Southern Oregon Motorcyclist Injuries — Seeing Is Believing

Oregon Motorcycle Injuries

A young driver with a new provisional license was driving at night toward a mini-market in Grants Pass. Coming in the opposite direction was a motorcyclist, his headlight on, heading home. The young driver hesitated, then suddenly turned directly in front of the motorcycle, hitting him head-on. The motorcyclist was thrown over the hood and into the car’s windshield. He was in pain and unable to move when he realized that something was wrong with his foot, which felt cold. His heel had become traumatically separated from his foot.

The motorcyclist suffered a low back vertebra fracture and a broken hand in addition to the avulsion and laceration of his heel. When he was discharged from the hospital, he was unable to walk. He initially required a wheelchair, but with treatment, he progressed to a walking boot and cane and continued to work hard toward as much recovery as he could accomplish.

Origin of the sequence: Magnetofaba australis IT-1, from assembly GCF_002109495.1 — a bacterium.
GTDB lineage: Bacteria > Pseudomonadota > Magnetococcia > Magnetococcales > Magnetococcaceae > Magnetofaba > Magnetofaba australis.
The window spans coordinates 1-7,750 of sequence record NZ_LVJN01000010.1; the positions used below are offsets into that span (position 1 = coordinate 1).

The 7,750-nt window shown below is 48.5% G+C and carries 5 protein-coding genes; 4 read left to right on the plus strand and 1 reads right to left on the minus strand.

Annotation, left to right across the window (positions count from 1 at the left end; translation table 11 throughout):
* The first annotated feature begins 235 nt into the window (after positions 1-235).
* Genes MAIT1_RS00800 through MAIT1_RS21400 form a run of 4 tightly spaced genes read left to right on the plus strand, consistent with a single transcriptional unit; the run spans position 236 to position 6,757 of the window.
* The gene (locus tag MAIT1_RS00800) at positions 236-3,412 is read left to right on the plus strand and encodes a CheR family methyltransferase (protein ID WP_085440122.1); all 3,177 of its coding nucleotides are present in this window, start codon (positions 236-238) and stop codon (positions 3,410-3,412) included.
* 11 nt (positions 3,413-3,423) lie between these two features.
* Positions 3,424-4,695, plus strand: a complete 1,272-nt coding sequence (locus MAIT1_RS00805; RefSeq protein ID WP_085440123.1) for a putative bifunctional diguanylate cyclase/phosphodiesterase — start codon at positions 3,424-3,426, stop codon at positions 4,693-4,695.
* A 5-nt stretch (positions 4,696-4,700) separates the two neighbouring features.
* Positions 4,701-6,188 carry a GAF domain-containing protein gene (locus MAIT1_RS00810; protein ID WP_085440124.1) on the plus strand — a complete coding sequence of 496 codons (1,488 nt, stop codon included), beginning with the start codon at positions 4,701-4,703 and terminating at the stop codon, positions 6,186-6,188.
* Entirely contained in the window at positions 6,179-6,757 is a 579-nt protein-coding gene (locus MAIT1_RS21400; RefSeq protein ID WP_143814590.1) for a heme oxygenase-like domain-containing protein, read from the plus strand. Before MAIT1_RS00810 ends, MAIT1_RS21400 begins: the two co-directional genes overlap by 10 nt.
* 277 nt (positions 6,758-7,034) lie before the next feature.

The insurance company for the at-fault driver settled for the amount of the policy limits. The motorcyclist’s insurance company was not as forthcoming with underinsured motorist benefits. Resolution of the claim illustrated the old saying that a picture is worth a thousand words. The hospital records presented a dry medical description of the injuries. It was only after the insurance adjuster saw close-up photos of the separated heel that the motorcyclist’s underinsured motorist claim was settled for those policy limits.

Related Motorcycle Blogs

Keeping Riders and Drivers Safe on the Road
Unfortunately, deadly motorcycle crashes in Oregon are up almost 20 percent. We’ve all seen the signs: Look Twice, Save a Life. In too many cases, it’s not happening. What would be a minor accident in a car would be a fatal one for motorcyclists. Listen to Law and You Podcast on this topic.

Motorcycle Defects Sometimes a Factor in Accidents
The main causes of these crashes are visibility issues with other motorists and lack of experience and training on the part of motorcycle riders. Product defects are also a factor, including cases of newer tire failure; strange wobbles or noises immediately before the crash; or when a motorcycle malfunctions for no apparent reason. Listen to Law and You Podcast on this topic.